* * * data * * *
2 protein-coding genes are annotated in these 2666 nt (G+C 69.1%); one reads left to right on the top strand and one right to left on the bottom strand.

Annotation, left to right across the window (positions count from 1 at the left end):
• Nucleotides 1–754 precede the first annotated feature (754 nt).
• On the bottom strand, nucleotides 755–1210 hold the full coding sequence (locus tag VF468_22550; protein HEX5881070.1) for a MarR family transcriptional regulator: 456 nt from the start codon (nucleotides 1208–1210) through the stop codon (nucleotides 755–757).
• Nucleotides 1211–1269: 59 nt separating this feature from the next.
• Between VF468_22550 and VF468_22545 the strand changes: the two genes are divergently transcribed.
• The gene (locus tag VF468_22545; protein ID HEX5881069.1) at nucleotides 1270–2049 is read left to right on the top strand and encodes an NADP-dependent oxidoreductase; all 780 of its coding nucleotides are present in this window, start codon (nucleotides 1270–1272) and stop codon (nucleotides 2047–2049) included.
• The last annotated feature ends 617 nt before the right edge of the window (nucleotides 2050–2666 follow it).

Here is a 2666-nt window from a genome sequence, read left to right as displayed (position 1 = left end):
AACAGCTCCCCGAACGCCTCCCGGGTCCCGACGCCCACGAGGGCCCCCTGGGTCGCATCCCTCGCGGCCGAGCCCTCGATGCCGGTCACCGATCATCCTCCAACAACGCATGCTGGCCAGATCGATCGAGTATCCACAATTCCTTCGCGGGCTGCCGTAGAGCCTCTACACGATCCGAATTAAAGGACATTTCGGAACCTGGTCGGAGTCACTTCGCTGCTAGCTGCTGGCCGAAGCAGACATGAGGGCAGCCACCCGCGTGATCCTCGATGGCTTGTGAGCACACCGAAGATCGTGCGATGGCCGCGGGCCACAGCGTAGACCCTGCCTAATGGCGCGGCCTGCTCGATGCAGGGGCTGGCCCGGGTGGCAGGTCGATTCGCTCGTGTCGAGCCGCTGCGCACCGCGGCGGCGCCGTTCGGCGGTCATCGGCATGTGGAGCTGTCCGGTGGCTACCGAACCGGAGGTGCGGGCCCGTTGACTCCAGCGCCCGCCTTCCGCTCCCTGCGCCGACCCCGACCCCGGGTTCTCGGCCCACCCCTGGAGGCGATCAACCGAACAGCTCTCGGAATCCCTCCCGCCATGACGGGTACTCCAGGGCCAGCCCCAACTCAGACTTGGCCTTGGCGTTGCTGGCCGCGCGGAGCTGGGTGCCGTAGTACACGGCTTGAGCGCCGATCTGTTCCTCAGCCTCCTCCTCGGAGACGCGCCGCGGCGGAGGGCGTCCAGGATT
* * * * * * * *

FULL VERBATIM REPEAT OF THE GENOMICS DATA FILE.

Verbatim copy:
2 protein-coding genes are annotated in these 2666 nt (G+C 69.1%); one reads left to right on the top strand and one right to left on the bottom strand.

Annotation, left to right across the window (positions count from 1 at the left end):
• Nucleotides 1–754 precede the first annotated feature (754 nt).
• On the bottom strand, nucleotides 755–1210 hold the full coding sequence (locus tag VF468_22550; protein HEX5881070.1) for a MarR family transcriptional regulator: 456 nt from the start codon (nucleotides 1208–1210) through the stop codon (nucleotides 755–757).
• Nucleotides 1211–1269: 59 nt separating this feature from the next.
• Between VF468_22550 and VF468_22545 the strand changes: the two genes are divergently transcribed.
• The gene (locus tag VF468_22545; protein ID HEX5881069.1) at nucleotides 1270–2049 is read left to right on the top strand and encodes an NADP-dependent oxidoreductase; all 780 of its coding nucleotides are present in this window, start codon (nucleotides 1270–1272) and stop codon (nucleotides 2047–2049) included.
• The last annotated feature ends 617 nt before the right edge of the window (nucleotides 2050–2666 follow it).

Here is a 2666-nt window from a genome sequence, read left to right as displayed (position 1 = left end):
AACAGCTCCCCGAACGCCTCCCGGGTCCCGACGCCCACGAGGGCCCCCTGGGTCGCATCCCTCGCGGCCGAGCCCTCGATGCCGGTCACCGATCATCCTCCAACAACGCATGCTGGCCAGATCGATCGAGTATCCACAATTCCTTCGCGGGCTGCCGTAGAGCCTCTACACGATCCGAATTAAAGGACATTTCGGAACCTGGTCGGAGTCACTTCGCTGCTAGCTGCTGGCCGAAGCAGACATGAGGGCAGCCACCCGCGTGATCCTCGATGGCTTGTGAGCACACCGAAGATCGTGCGATGGCCGCGGGCCACAGCGTAGACCCTGCCTAATGGCGCGGCCTGCTCGATGCAGGGGCTGGCCCGGGTGGCAGGTCGATTCGCTCGTGTCGAGCCGCTGCGCACCGCGGCGGCGCCGTTCGGCGGTCATCGGCATGTGGAGCTGTCCGGTGGCTACCGAACCGGAGGTGCGGGCCCGTTGACTCCAGCGCCCGCCTTCCGCTCCCTGCGCCGACCCCGACCCCGGGTTCTCGGCCCACCCCTGGAGGCGATCAACCGAACAGCTCTCGGAATCCCTCCCGCCATGACGGGTACTCCAGGGCCAGCCCCAACTCAGACTTGGCCTTGGCGTTGCTGGCCGCGCGGAGCTGGGTGCCGTAGTACACGGCTTGAGCGCCGATCTGTTCCTCAGCCTCCTCCTCGGAGACGCGCCGCGGCGGAGGGCGTCCAGGATT